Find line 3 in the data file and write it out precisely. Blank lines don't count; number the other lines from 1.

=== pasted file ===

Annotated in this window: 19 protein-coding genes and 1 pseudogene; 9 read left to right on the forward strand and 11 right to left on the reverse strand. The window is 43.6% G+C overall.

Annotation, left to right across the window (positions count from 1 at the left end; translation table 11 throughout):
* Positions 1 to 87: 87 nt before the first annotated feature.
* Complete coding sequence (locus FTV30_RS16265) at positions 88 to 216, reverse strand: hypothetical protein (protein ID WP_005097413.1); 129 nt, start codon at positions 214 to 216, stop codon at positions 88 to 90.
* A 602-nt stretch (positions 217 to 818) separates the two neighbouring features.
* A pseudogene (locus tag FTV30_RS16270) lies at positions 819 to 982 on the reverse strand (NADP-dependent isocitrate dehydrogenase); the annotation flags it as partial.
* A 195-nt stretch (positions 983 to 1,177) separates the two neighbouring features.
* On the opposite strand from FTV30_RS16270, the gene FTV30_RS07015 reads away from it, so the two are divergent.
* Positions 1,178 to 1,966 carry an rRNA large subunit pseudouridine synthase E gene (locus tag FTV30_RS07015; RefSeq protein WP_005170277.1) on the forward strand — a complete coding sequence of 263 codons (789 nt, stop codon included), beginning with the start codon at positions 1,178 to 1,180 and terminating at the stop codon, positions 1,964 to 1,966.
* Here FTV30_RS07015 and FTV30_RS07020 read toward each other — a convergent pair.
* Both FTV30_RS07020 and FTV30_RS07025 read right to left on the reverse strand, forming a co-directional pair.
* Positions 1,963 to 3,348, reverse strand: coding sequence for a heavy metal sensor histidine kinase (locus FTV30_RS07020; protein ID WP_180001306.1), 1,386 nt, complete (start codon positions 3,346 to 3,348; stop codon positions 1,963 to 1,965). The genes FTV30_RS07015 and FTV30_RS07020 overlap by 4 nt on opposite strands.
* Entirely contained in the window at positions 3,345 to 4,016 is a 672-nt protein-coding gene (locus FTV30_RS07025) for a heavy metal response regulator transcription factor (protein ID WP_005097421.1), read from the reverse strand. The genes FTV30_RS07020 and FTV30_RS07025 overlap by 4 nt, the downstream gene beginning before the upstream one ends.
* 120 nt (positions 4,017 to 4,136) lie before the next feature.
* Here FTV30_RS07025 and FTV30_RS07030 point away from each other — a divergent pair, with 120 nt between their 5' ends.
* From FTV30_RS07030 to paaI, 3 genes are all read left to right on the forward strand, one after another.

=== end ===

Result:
* Positions 1 to 87: 87 nt before the first annotated feature.